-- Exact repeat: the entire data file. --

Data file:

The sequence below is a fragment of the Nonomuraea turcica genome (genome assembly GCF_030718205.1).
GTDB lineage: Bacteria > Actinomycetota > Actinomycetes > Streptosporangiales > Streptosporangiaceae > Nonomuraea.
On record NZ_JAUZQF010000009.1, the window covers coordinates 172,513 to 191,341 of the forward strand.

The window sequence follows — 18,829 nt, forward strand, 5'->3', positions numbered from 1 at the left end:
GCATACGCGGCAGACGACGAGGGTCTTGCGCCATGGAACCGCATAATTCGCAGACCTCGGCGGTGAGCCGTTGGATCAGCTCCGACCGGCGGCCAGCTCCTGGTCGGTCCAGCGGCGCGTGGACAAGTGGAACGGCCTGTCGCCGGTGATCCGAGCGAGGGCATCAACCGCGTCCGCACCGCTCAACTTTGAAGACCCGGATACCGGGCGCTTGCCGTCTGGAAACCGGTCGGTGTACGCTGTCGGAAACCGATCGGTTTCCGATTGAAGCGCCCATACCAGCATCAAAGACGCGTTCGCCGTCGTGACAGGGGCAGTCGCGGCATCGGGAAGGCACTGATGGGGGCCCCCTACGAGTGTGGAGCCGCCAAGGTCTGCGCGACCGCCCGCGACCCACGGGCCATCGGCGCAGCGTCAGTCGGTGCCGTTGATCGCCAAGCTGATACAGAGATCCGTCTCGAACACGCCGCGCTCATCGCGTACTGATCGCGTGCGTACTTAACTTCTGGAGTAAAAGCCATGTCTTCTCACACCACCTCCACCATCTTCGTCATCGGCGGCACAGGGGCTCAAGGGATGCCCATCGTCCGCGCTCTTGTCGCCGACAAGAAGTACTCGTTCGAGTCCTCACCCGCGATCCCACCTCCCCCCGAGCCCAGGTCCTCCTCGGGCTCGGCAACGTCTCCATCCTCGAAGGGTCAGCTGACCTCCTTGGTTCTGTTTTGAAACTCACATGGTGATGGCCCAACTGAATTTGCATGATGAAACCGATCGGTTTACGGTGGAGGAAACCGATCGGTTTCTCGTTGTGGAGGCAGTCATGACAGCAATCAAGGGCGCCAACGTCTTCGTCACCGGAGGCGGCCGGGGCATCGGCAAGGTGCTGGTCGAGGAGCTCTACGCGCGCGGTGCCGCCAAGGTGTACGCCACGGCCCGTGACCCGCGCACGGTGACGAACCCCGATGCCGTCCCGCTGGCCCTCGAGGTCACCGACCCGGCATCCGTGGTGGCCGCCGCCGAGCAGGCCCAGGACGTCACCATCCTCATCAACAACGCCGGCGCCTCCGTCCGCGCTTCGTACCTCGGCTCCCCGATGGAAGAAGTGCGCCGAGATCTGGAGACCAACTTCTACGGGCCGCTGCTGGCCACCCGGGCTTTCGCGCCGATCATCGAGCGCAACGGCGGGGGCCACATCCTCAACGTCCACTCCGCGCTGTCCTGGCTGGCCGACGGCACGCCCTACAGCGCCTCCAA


The sequence below is a fragment of the Nonomuraea turcica genome (genome assembly GCF_030718205.1).
GTDB lineage: Bacteria > Actinomycetota > Actinomycetes > Streptosporangiales > Streptosporangiaceae > Nonomuraea.
On record NZ_JAUZQF010000009.1, the window covers coordinates 172,513 to 191,341 of the forward strand.

The window sequence follows — 18,829 nt, forward strand, 5'->3', positions numbered from 1 at the left end:
GCATACGCGGCAGACGACGAGGGTCTTGCGCCATGGAACCGCATAATTCGCAGACCTCGGCGGTGAGCCGTTGGATCAGCTCCGACCGGCGGCCAGCTCCTGGTCGGTCCAGCGGCGCGTGGACAAGTGGAACGGCCTGTCGCCGGTGATCCGAGCGAGGGCATCAACCGCGTCCGCACCGCTCAACTTTGAAGACCCGGATACCGGGCGCTTGCCGTCTGGAAACCGGTCGGTGTACGCTGTCGGAAACCGATCGGTTTCCGATTGAAGCGCCCATACCAGCATCAAAGACGCGTTCGCCGTCGTGACAGGGGCAGTCGCGGCATCGGGAAGGCACTGATGGGGGCCCCCTACGAGTGTGGAGCCGCCAAGGTCTGCGCGACCGCCCGCGACCCACGGGCCATCGGCGCAGCGTCAGTCGGTGCCGTTGATCGCCAAGCTGATACAGAGATCCGTCTCGAACACGCCGCGCTCATCGCGTACTGATCGCGTGCGTACTTAACTTCTGGAGTAAAAGCCATGTCTTCTCACACCACCTCCACCATCTTCGTCATCGGCGGCACAGGGGCTCAAGGGATGCCCATCGTCCGCGCTCTTGTCGCCGACAAGAAGTACTCGTTCGAGTCCTCACCCGCGATCCCACCTCCCCCCGAGCCCAGGTCCTCCTCGGGCTCGGCAACGTCTCCATCCTCGAAGGGTCAGCTGACCTCCTTGGTTCTGTTTTGAAACTCACATGGTGATGGCCCAACTGAATTTGCATGATGAAACCGATCGGTTTACGGTGGAGGAAACCGATCGGTTTCTCGTTGTGGAGGCAGTCATGACAGCAATCAAGGGCGCCAACGTCTTCGTCACCGGAGGCGGCCGGGGCATCGGCAAGGTGCTGGTCGAGGAGCTCTACGCGCGCGGTGCCGCCAAGGTGTACGCCACGGCCCGTGACCCGCGCACGGTGACGAACCCCGATGCCGTCCCGCTGGCCCTCGAGGTCACCGACCCGGCATCCGTGGTGGCCGCCGCCGAGCAGGCCCAGGACGTCACCATCCTCATCAACAACGCCGGCGCCTCCGTCCGCGCTTCGTACCTCGGCTCCCCGATGGAAGAAGTGCGCCGAGATCTGGAGACCAACTTCTACGGGCCGCTGCTGGCCACCCGGGCTTTCGCGCCGATCATCGAGCGCAACGGCGGGGGCCACATCCTCAACGTCCACTCCGCGCTGTCCTGGCTGGCCGACGGCACGCCCTACAGCGCCTCCAA